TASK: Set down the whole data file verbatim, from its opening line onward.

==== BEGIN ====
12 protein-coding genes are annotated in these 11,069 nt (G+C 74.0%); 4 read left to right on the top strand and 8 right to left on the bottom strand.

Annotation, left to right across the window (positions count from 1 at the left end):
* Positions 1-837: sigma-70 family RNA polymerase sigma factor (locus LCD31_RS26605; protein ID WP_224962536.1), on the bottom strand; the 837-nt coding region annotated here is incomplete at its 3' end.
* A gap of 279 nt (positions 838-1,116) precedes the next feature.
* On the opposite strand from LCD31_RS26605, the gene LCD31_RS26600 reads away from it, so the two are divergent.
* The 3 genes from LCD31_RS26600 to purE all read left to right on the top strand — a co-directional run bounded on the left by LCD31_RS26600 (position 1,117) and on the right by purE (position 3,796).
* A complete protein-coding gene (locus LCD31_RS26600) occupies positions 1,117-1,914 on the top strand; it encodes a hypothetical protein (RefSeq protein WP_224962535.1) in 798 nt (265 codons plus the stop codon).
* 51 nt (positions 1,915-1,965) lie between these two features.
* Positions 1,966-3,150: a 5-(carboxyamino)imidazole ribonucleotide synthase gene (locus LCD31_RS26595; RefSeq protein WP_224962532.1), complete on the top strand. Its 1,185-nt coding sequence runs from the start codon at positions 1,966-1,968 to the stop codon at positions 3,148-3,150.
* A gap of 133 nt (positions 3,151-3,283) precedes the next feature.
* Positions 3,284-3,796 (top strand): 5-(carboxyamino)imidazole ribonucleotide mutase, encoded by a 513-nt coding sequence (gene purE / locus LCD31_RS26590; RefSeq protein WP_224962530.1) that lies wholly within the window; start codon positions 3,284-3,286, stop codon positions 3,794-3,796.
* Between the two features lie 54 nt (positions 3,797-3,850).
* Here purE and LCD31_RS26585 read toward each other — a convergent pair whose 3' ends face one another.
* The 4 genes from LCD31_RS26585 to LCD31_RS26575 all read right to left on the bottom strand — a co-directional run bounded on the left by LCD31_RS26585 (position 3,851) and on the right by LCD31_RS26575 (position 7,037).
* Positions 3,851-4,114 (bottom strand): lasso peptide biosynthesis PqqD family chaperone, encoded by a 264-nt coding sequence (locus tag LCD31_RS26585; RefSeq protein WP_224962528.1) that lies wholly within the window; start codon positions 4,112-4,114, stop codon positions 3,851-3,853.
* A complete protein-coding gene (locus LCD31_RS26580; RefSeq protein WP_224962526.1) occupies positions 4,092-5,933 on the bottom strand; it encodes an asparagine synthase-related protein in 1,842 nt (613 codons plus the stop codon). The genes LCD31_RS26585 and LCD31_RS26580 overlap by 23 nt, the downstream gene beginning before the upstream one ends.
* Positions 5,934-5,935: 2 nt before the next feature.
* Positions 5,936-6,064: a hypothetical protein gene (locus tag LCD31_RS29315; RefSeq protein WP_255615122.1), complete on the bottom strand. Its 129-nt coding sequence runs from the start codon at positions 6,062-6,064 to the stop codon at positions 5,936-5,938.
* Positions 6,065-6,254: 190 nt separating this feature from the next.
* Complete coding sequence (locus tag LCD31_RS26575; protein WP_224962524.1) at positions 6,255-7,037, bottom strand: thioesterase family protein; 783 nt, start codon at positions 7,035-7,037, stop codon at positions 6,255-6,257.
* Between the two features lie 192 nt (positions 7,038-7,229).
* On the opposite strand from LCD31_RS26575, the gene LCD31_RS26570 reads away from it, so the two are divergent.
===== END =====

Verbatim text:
12 protein-coding genes are annotated in these 11,069 nt (G+C 74.0%); 4 read left to right on the top strand and 8 right to left on the bottom strand.

Annotation, left to right across the window (positions count from 1 at the left end):
* Positions 1-837: sigma-70 family RNA polymerase sigma factor (locus LCD31_RS26605; protein ID WP_224962536.1), on the bottom strand; the 837-nt coding region annotated here is incomplete at its 3' end.
* A gap of 279 nt (positions 838-1,116) precedes the next feature.
* On the opposite strand from LCD31_RS26605, the gene LCD31_RS26600 reads away from it, so the two are divergent.
* The 3 genes from LCD31_RS26600 to purE all read left to right on the top strand — a co-directional run bounded on the left by LCD31_RS26600 (position 1,117) and on the right by purE (position 3,796).
* A complete protein-coding gene (locus LCD31_RS26600) occupies positions 1,117-1,914 on the top strand; it encodes a hypothetical protein (RefSeq protein WP_224962535.1) in 798 nt (265 codons plus the stop codon).
* 51 nt (positions 1,915-1,965) lie between these two features.
* Positions 1,966-3,150: a 5-(carboxyamino)imidazole ribonucleotide synthase gene (locus LCD31_RS26595; RefSeq protein WP_224962532.1), complete on the top strand. Its 1,185-nt coding sequence runs from the start codon at positions 1,966-1,968 to the stop codon at positions 3,148-3,150.
* A gap of 133 nt (positions 3,151-3,283) precedes the next feature.
* Positions 3,284-3,796 (top strand): 5-(carboxyamino)imidazole ribonucleotide mutase, encoded by a 513-nt coding sequence (gene purE / locus LCD31_RS26590; RefSeq protein WP_224962530.1) that lies wholly within the window; start codon positions 3,284-3,286, stop codon positions 3,794-3,796.
* Between the two features lie 54 nt (positions 3,797-3,850).
* Here purE and LCD31_RS26585 read toward each other — a convergent pair whose 3' ends face one another.
* The 4 genes from LCD31_RS26585 to LCD31_RS26575 all read right to left on the bottom strand — a co-directional run bounded on the left by LCD31_RS26585 (position 3,851) and on the right by LCD31_RS26575 (position 7,037).
* Positions 3,851-4,114 (bottom strand): lasso peptide biosynthesis PqqD family chaperone, encoded by a 264-nt coding sequence (locus tag LCD31_RS26585; RefSeq protein WP_224962528.1) that lies wholly within the window; start codon positions 4,112-4,114, stop codon positions 3,851-3,853.
* A complete protein-coding gene (locus LCD31_RS26580; RefSeq protein WP_224962526.1) occupies positions 4,092-5,933 on the bottom strand; it encodes an asparagine synthase-related protein in 1,842 nt (613 codons plus the stop codon). The genes LCD31_RS26585 and LCD31_RS26580 overlap by 23 nt, the downstream gene beginning before the upstream one ends.
* Positions 5,934-5,935: 2 nt before the next feature.
* Positions 5,936-6,064: a hypothetical protein gene (locus tag LCD31_RS29315; RefSeq protein WP_255615122.1), complete on the bottom strand. Its 129-nt coding sequence runs from the start codon at positions 6,062-6,064 to the stop codon at positions 5,936-5,938.
* Positions 6,065-6,254: 190 nt separating this feature from the next.
* Complete coding sequence (locus tag LCD31_RS26575; protein WP_224962524.1) at positions 6,255-7,037, bottom strand: thioesterase family protein; 783 nt, start codon at positions 7,035-7,037, stop codon at positions 6,255-6,257.
* Between the two features lie 192 nt (positions 7,038-7,229).
* On the opposite strand from LCD31_RS26575, the gene LCD31_RS26570 reads away from it, so the two are divergent.